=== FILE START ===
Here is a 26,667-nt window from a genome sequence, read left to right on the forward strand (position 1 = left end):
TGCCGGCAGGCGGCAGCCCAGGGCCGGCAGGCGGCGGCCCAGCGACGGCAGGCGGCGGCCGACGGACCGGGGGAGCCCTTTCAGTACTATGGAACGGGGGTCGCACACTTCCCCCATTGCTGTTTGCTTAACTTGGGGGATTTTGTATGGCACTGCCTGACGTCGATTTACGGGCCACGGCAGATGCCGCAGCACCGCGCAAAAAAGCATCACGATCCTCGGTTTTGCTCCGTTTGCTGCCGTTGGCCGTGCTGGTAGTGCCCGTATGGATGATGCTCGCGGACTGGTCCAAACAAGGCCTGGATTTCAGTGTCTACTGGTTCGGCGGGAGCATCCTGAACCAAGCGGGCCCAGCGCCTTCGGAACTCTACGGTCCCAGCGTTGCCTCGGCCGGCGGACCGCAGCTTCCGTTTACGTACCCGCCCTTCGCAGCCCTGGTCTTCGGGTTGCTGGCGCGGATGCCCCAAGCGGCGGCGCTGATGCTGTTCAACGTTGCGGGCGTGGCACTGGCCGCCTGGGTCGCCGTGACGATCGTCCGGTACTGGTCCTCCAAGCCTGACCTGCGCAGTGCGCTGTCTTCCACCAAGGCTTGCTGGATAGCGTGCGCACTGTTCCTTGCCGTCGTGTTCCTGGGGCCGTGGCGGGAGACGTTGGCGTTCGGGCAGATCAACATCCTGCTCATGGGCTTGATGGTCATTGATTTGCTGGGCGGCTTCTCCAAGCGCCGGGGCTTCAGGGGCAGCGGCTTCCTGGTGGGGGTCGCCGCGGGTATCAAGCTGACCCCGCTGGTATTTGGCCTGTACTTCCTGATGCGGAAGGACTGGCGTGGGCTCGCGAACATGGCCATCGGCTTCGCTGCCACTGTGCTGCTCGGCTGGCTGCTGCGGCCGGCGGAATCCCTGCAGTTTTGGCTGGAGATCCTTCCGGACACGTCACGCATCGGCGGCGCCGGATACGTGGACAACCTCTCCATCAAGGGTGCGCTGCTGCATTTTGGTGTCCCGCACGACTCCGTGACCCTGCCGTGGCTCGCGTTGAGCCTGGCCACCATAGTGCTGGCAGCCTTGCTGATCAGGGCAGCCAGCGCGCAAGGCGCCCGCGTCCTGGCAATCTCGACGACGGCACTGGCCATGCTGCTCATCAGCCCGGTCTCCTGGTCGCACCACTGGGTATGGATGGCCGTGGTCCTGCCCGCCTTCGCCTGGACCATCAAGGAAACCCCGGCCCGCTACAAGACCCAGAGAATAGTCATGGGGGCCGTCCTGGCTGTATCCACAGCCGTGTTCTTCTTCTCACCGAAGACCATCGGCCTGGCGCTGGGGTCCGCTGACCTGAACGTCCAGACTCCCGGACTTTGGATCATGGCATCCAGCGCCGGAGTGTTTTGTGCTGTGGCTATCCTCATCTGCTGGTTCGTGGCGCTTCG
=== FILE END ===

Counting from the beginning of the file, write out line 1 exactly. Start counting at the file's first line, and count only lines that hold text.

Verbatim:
Here is a 26,667-nt window from a genome sequence, read left to right on the forward strand (position 1 = left end):